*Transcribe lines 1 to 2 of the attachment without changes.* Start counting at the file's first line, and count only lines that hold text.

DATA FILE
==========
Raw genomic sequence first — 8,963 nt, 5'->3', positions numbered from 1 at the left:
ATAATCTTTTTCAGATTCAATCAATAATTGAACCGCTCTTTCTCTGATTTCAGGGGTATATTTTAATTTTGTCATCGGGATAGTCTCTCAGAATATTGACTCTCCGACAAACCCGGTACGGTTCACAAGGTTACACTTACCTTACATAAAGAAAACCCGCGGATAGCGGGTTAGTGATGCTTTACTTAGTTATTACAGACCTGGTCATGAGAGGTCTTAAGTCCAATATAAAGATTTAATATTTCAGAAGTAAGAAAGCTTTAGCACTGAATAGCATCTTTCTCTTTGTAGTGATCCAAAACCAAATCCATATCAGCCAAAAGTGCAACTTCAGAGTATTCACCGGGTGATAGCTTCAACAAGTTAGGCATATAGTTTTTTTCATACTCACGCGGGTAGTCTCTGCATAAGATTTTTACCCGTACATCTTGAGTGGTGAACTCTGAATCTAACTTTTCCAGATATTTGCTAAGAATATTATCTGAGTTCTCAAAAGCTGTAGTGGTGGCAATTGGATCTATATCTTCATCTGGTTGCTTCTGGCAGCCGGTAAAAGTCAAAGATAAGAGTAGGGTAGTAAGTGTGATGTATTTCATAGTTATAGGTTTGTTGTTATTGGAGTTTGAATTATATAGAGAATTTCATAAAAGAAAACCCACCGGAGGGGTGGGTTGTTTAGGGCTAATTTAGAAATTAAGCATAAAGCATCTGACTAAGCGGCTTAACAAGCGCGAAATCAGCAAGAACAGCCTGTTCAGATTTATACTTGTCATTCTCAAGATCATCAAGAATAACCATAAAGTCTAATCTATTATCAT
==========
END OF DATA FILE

Raw genomic sequence first — 8,963 nt, 5'->3', positions numbered from 1 at the left:
ATAATCTTTTTCAGATTCAATCAATAATTGAACCGCTCTTTCTCTGATTTCAGGGGTATATTTTAATTTTGTCATCGGGATAGTCTCTCAGAATATTGACTCTCCGACAAACCCGGTACGGTTCACAAGGTTACACTTACCTTACATAAAGAAAACCCGCGGATAGCGGGTTAGTGATGCTTTACTTAGTTATTACAGACCTGGTCATGAGAGGTCTTAAGTCCAATATAAAGATTTAATATTTCAGAAGTAAGAAAGCTTTAGCACTGAATAGCATCTTTCTCTTTGTAGTGATCCAAAACCAAATCCATATCAGCCAAAAGTGCAACTTCAGAGTATTCACCGGGTGATAGCTTCAACAAGTTAGGCATATAGTTTTTTTCATACTCACGCGGGTAGTCTCTGCATAAGATTTTTACCCGTACATCTTGAGTGGTGAACTCTGAATCTAACTTTTCCAGATATTTGCTAAGAATATTATCTGAGTTCTCAAAAGCTGTAGTGGTGGCAATTGGATCTATATCTTCATCTGGTTGCTTCTGGCAGCCGGTAAAAGTCAAAGATAAGAGTAGGGTAGTAAGTGTGATGTATTTCATAGTTATAGGTTTGTTGTTATTGGAGTTTGAATTATATAGAGAATTTCATAAAAGAAAACCCACCGGAGGGGTGGGTTGTTTAGGGCTAATTTAGAAATTAAGCATAAAGCATCTGACTAAGCGGCTTAACAAGCGCGAAATCAGCAAGAACAGCCTGTTCAGATTTATACTTGTCATTCTCAAGATCATCAAGAATAACCATAAAGTCTAATCTATTATCAT